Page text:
The Fate of Neem
Neem is about to be banned from garden shelves; and what will be the fate of Effective Microorganisms?
by Art Drysdale
First, for well over a decade, the product Neem Oil has been available at many garden centres, and other gardening supply stores. It has never been officially registered as a pesticide in Canada, and hence it usually has a reference to it being a leaf-shine product on the label. Neem does work, but it works by coating the insects (and plant leaves etc.) which tends to clog the stomata (breathing holes in the leaves) and even interferes with photo-synthesis. The condition will be temporary but if Neem is used regularly (which it must be for the effective control of many insects) it is definitely phytotoxic and hence I think you will be better off with a product such as the Residual Insecticide Spray (yellow label) from Doktor Doom.
My own first direct encounter with the Neem tree (Azadirachta indica) was in January 2002 while visiting Mamiku Gardens on the Caribbean Island of St. Lucia. It was owned and operated by Veronica Shingleton-Smith and her son. Veronica is truly a herbalist and grows many of the unusual plants of which we've only heard. This was even more evident immediately we began the tour around the garden! For example, we all sampled two different bay tree leaves, including the common sweet bay (Laurus nobilis) used both for cooking, and as a potted tree or shrub in both warm and cold climates–in the latter it has to be brought in each winter.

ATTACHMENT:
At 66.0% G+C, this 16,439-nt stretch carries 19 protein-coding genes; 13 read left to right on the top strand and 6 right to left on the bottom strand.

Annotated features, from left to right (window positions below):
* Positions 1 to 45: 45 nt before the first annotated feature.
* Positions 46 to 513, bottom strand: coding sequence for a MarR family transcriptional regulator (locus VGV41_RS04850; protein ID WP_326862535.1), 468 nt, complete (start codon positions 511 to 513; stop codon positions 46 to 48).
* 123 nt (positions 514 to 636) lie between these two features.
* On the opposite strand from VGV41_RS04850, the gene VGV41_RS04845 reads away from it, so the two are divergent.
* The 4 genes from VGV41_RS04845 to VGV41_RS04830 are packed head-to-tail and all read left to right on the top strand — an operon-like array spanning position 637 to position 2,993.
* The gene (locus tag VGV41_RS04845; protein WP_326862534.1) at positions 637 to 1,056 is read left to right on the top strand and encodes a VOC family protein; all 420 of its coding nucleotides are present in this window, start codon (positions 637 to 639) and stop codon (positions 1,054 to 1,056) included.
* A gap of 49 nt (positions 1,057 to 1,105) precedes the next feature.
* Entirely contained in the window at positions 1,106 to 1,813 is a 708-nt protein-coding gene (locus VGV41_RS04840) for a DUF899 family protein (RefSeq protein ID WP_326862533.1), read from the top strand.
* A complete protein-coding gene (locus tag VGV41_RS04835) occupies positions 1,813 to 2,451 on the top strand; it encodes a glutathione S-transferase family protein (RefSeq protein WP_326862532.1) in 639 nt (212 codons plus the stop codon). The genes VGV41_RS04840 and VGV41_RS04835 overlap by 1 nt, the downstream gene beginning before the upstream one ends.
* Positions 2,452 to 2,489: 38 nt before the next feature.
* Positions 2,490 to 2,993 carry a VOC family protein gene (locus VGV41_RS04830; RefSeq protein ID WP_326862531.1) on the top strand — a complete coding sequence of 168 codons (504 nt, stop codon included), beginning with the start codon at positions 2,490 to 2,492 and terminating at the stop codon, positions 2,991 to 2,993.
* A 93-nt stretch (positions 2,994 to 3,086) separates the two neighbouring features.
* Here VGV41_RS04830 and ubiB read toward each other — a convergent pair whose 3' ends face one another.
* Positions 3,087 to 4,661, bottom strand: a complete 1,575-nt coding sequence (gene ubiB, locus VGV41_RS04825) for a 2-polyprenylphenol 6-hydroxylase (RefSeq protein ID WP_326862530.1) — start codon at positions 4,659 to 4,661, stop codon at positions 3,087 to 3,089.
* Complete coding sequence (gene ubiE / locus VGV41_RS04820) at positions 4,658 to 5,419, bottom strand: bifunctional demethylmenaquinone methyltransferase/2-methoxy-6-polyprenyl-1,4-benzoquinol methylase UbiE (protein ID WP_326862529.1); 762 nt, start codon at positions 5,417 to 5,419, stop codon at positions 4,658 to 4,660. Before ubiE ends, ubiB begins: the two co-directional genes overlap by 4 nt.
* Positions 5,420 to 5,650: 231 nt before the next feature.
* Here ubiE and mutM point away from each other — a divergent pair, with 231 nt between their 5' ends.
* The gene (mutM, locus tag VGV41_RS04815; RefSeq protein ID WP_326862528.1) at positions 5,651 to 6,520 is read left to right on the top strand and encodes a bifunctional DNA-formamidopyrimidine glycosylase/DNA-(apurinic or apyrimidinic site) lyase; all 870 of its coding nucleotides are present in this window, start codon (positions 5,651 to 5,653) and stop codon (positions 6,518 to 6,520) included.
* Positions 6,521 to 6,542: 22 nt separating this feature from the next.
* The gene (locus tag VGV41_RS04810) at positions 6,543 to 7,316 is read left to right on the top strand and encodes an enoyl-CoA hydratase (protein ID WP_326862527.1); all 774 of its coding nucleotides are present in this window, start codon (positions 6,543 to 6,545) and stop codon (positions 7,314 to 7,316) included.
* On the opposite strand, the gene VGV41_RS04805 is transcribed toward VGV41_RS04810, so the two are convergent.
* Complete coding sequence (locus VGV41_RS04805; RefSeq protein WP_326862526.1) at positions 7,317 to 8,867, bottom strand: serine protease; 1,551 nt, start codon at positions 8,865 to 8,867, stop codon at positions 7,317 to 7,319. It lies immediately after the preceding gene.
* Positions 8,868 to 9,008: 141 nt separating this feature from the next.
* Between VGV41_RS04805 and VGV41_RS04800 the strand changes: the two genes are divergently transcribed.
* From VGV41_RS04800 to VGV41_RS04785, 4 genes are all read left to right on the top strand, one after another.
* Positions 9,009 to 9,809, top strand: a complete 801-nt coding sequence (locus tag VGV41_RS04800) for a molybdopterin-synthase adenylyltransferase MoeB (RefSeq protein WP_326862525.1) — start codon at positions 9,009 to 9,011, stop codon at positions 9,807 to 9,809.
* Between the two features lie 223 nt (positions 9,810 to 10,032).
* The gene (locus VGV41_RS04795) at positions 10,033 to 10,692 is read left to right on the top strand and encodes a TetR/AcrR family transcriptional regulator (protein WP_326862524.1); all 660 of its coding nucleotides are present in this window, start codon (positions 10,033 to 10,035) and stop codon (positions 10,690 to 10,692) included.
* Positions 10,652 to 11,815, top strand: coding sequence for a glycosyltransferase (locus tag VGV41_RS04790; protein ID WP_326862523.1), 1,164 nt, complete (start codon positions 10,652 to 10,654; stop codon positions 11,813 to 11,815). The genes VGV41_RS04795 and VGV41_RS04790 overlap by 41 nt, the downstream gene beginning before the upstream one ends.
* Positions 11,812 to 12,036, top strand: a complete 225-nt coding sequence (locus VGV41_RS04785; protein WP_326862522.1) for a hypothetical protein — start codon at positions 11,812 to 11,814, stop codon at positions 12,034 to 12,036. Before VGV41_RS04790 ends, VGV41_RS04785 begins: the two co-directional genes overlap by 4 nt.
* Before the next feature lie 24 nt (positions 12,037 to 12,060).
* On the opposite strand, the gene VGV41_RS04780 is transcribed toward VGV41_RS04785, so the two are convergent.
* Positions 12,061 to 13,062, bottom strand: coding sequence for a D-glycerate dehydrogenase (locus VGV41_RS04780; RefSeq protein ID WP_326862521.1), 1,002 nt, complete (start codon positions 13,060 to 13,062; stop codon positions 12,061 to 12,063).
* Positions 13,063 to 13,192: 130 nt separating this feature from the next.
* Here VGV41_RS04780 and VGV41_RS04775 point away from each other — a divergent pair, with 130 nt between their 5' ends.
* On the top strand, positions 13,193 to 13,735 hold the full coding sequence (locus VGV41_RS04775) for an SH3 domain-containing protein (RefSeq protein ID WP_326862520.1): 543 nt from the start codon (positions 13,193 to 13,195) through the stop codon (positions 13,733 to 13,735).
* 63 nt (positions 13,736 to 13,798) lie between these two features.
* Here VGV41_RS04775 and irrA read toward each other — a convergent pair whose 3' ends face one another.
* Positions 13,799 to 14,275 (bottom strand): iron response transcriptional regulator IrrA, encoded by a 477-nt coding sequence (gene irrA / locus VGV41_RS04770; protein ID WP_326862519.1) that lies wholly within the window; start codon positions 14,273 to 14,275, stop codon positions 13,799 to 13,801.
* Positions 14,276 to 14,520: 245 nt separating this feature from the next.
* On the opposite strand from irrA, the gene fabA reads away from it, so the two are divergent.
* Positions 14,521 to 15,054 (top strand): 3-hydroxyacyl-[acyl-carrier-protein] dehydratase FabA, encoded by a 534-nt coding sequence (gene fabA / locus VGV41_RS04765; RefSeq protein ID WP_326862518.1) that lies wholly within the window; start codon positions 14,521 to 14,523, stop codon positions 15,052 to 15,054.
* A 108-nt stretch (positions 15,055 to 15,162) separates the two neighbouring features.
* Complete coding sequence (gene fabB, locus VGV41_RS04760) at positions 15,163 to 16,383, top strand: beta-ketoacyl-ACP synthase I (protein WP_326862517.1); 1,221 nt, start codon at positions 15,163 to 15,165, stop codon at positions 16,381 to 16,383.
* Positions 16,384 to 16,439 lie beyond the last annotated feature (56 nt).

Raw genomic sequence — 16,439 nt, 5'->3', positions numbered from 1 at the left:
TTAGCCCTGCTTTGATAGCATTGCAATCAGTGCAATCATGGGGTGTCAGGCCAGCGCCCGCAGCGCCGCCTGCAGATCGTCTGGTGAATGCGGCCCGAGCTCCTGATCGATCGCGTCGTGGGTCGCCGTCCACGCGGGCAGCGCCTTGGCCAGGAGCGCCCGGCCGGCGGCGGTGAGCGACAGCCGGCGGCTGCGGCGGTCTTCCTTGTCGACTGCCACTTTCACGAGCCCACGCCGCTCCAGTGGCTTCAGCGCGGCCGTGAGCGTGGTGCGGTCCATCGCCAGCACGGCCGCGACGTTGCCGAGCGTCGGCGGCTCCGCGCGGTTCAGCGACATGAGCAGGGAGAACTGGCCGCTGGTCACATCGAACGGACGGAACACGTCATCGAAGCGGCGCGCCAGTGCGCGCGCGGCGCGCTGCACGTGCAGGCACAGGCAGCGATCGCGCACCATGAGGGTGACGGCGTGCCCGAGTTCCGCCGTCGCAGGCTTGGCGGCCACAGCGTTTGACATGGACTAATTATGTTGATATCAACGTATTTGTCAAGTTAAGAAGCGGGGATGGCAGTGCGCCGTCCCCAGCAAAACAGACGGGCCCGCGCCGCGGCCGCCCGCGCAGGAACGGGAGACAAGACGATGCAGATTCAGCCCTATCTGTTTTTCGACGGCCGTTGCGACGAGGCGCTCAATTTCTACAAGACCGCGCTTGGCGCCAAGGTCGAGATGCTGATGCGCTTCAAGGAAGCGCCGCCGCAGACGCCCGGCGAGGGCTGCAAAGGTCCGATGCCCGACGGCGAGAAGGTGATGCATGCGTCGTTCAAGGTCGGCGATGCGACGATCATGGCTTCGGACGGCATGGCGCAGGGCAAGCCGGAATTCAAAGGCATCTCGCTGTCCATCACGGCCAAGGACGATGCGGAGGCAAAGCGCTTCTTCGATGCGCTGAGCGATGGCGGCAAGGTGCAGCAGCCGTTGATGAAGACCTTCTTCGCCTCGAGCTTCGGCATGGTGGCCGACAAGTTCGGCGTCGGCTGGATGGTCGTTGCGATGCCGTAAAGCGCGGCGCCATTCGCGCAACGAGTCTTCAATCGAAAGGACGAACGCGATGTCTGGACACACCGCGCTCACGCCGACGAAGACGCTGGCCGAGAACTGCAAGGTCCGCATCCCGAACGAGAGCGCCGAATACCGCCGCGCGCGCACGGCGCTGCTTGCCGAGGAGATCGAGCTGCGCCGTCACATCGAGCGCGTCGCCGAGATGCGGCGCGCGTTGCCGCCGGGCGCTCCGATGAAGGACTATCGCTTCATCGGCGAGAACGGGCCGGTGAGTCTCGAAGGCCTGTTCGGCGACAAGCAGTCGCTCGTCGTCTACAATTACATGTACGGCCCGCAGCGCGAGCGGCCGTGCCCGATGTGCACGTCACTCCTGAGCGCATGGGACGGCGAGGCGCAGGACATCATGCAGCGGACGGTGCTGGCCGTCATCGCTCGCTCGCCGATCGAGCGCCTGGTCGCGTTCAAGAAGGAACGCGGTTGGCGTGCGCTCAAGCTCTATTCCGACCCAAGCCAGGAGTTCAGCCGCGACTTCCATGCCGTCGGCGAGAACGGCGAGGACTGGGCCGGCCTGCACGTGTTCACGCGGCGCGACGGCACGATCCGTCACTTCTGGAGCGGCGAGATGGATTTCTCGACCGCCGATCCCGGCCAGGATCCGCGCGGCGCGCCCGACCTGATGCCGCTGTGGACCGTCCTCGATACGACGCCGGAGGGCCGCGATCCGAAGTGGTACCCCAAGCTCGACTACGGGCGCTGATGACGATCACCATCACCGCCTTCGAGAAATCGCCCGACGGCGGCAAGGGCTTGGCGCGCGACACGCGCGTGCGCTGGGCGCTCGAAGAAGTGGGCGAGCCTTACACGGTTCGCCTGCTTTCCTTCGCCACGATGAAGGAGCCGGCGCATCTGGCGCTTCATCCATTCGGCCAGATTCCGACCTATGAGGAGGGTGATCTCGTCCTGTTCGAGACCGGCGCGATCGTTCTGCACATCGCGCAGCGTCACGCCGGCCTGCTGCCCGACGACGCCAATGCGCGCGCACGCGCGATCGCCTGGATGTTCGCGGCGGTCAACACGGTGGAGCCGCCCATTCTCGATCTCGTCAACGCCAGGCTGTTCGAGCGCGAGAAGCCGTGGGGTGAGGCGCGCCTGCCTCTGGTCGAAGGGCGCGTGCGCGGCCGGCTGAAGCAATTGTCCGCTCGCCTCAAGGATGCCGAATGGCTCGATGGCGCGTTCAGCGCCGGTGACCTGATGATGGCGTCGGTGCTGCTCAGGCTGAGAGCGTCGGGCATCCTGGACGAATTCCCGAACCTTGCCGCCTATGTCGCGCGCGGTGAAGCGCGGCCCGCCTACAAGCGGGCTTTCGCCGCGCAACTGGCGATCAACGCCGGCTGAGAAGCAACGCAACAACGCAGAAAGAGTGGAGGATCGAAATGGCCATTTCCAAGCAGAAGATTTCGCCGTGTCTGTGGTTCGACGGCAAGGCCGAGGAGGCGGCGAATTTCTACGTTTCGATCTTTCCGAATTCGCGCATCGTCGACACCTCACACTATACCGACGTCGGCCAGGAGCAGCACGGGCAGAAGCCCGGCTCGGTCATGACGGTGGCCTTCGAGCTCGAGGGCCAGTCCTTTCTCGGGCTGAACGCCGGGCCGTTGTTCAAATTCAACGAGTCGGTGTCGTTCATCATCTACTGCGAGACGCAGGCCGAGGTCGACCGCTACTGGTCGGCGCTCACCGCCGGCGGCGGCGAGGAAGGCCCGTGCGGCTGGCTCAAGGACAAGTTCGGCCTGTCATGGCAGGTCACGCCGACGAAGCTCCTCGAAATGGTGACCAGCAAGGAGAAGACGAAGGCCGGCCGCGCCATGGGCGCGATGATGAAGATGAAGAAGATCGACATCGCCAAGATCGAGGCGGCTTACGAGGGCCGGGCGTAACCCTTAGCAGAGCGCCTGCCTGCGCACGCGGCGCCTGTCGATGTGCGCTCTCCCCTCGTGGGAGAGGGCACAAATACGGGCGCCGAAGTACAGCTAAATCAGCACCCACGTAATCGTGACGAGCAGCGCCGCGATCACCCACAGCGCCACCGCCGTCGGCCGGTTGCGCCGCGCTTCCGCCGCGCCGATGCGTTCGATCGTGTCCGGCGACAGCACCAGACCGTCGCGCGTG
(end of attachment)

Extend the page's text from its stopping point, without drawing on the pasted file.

In addition to the Neem tree, here is just an example of other herbs she showed us: blackberry (Myrcia citrifolia) which has very unusual fruits suited to many medicinal uses, and leaves highly regarded as poultices or compresses for swellings or skin disorders. Among other of her favourites, not necessarily herbal in nature: hang-down flower (Heliconia rostrata); sexy pink heliconia (H. collinsiana); and the torch lily [or torch ginger] (Nicolaia elatior phaeomeria magnifica) are all interesting sights in Veronica's garden.